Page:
Once you decide to form a pod, you can design boundaries and expectations around keeping each other healthy physically and mentally.

This year those conversations will look a little bit different because of Covid-19. Many places still have quarantine laws in place, or ready to go back into place in case of a spike in the virus. My suggestion here is to find a small group of people to create a pod with. Creating a pandemic pod is essentially deciding ahead of time who you trust enough to expose yourself to during quarantine. Once you decide to form a pod, you can design boundaries and expectations around keeping each other healthy physically and mentally.

Strategy 3: Consider light therapy

The lack of sunlight during winter is the cause of seasonal affective disorder. Going to work in January in Michigan typically means arriving before the sun rises, and leaving after the sun sets. Lack of access to sunlight lowers your serotonin levels in your body, and therefore lowers your mood. You become lethargic. You become depressed. Light therapy boxes help with the symptoms of SAD because they mimic natural sunlight. Consult your doctor first, but spending time under a light therapy box daily can raise your serotonin levels and ease seasonal affective disorder. You can buy several different types of light therapy boxes at a range of prices.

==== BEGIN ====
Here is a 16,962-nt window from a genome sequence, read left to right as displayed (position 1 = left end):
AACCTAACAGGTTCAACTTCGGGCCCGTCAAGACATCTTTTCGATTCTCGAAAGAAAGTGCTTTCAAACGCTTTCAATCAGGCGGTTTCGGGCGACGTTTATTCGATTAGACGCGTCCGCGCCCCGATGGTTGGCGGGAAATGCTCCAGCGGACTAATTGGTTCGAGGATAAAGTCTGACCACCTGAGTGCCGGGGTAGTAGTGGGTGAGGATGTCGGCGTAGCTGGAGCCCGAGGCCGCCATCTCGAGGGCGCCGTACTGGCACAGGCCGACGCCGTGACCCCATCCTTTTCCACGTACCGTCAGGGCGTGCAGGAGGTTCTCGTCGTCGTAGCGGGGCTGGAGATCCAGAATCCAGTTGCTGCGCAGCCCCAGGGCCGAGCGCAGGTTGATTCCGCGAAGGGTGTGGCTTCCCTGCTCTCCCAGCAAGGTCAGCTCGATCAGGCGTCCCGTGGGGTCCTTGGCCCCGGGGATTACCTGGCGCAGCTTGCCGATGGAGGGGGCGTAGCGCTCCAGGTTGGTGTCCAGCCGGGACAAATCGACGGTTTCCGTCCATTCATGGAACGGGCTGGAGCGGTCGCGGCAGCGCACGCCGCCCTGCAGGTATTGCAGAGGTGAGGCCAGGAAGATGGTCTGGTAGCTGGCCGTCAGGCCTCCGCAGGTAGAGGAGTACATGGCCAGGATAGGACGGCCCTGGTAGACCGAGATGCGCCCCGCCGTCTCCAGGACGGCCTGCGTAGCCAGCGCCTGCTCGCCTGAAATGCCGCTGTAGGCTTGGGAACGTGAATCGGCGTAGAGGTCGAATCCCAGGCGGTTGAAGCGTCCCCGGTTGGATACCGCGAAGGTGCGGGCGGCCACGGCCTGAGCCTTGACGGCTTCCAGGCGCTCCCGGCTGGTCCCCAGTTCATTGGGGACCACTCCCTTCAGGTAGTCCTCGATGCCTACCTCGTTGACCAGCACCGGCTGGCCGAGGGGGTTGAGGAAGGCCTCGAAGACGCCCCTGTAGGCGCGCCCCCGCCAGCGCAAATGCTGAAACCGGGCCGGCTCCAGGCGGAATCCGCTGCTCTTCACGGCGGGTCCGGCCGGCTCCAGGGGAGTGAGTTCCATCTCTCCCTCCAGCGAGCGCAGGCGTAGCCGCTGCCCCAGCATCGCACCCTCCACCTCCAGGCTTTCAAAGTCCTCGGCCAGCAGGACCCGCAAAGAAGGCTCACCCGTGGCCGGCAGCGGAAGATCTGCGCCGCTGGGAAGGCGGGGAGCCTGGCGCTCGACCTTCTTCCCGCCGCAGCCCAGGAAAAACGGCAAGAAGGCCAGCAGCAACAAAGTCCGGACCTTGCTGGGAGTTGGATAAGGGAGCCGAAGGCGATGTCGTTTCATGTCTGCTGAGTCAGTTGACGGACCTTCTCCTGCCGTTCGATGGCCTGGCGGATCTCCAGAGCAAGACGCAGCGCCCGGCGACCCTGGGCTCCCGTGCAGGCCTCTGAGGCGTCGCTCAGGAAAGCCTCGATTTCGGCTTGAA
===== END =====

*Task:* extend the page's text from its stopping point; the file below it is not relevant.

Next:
Look y’all, 2020 has been a rollercoaster. You don’t need me to remind you of the mental health impacts of the events of this year. Knowing we can’t avoid our seasonal affective disorder on top of it all is a little intimidating. I’m confident, however, that if we prepare ourselves ahead of time we’ll get through it together. Writing down some strategies, making yourself an emergency contact list, and experimenting with different types of therapy are all ways you can prepare yourself for the inevitable winter that is to come. 


About the Author

Fiona (she/they) is a queer, gender fluid, poet, blogger, and suicide survivor. She uses writing as a tool for healing and carving out space in the conversation for mental health.

Follow on IG: @_r_d_b__ | Follow on Twitter: @_r_d_b__